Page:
The WBCK Morning Show Wayback Machine took us back to May 15, 1906, where civic leaders took citizens around town in automobile rides as a fundraiser for Young Women’s Christian Association.  Local citizens paid for a drive “through the principal streets of the city” followed by a lawn party.  The Morning Enquirer reported it, right next to the article about Claude Austin, “Commedy Juggler”, playing performing at the Bijou Theater. (yes, comedy with two “m’s”)

Cars were still a novelty to most citizens of Battle Creek.  In 1901 first auto was purchased, and the next year, in 1902, an ordinance was passed that each driver must purchase a license.  By 1905 cars had to have lamps, brakes, and an alarm bell and had to stay off sidewalks.

Battle Creek, looking west on East Main (now East Michigan Avenue) from the Monument c1905

Those licensing and safety measures were certainly not a surprise.  The newspaper was peppered with articles about accidents.  Here is a couple from that week.

May 16, 1906, Miss Florence Paine, a young woman employed in the office of the National Cereal Co. was run down by an automobile driven by Mr. and Mrs. M.E. Brown at the corner of Main Street and Jefferson Avenue.  Miss Paine was riding south on her bicycle when she was struck. Fortunately, no fractures were sustained and she will probably be able to resume her position within a day or so.  Mrs. Brown, who was running the auto at the time did all in her power to stop the machine as soon as possible and sincerely regrets the accident.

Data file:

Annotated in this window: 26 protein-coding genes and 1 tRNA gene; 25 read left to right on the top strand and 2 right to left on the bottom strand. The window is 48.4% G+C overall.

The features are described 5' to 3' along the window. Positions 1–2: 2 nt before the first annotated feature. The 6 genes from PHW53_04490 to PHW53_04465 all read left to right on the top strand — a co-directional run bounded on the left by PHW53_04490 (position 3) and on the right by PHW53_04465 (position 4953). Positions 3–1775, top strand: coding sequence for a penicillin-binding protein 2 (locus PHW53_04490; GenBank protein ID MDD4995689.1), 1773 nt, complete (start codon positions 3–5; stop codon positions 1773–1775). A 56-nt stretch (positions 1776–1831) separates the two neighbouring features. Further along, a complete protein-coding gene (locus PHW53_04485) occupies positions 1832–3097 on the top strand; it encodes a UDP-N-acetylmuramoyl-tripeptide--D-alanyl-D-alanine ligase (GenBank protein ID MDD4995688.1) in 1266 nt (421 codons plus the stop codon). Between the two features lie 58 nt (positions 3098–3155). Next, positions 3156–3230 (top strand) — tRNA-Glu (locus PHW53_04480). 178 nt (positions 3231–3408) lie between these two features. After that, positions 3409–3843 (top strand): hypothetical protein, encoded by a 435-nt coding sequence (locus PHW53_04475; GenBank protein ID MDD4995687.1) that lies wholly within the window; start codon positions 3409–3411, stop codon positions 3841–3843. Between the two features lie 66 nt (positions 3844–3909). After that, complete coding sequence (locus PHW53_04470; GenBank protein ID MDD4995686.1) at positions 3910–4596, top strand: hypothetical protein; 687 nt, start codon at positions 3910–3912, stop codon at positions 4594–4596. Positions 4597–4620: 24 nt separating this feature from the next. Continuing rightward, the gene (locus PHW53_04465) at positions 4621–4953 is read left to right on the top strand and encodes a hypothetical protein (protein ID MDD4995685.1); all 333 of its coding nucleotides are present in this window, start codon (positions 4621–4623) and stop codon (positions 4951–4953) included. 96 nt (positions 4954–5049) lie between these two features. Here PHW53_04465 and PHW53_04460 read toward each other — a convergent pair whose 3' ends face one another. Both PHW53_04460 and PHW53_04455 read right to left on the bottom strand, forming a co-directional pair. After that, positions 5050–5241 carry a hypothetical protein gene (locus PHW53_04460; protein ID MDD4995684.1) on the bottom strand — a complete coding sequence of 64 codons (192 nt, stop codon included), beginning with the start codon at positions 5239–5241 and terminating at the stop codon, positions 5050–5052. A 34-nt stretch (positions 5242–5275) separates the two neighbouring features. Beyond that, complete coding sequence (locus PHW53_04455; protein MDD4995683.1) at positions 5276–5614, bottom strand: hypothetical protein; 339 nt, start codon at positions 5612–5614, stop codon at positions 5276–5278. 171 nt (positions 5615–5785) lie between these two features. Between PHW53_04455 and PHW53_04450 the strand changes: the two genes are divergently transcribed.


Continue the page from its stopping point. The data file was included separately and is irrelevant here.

Battle Creek, looking west on East Main (now East Michigan Avenue) from the Monument c1905 (2)

May 17, 1906, A team of horses owned by C.L. Post, drawing a carriage driven by a coachman, in which were Mrs. Post and a lady friend, were run into by an automobile driven by Mrs. John Roberts, at the intersection of Main Street and Jefferson, with a result that the off horse received a badly sprained right foreleg. As soon as Mrs. Roberts and the coachman saw that a mix-up was liable to result, they did what they could to avert it, but without avail.  For although the team had been reined back, the auto could not be brought under sufficient control.

There were many other instances of similar accidents, just that week.  Not big news, but it was certainly a very different time in Battle Creek.

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And what did these cars cost?   A newspaper ad shows a pretty wide range, just for Oldsmobiles, which were made just north of Battle Creek in Lansing.   You could buy an Oldsmobile Runabout for $550.00 or an Oldsmobile Palace Touring Car for $2,250.00.  In today’s dollars, that would be $16,319.97 for the Runabout and $66,763.50 for the Touring Car.  Prices are not a lot different, 115 years later!

1906 Oldsmobile ad-Willard Library

 

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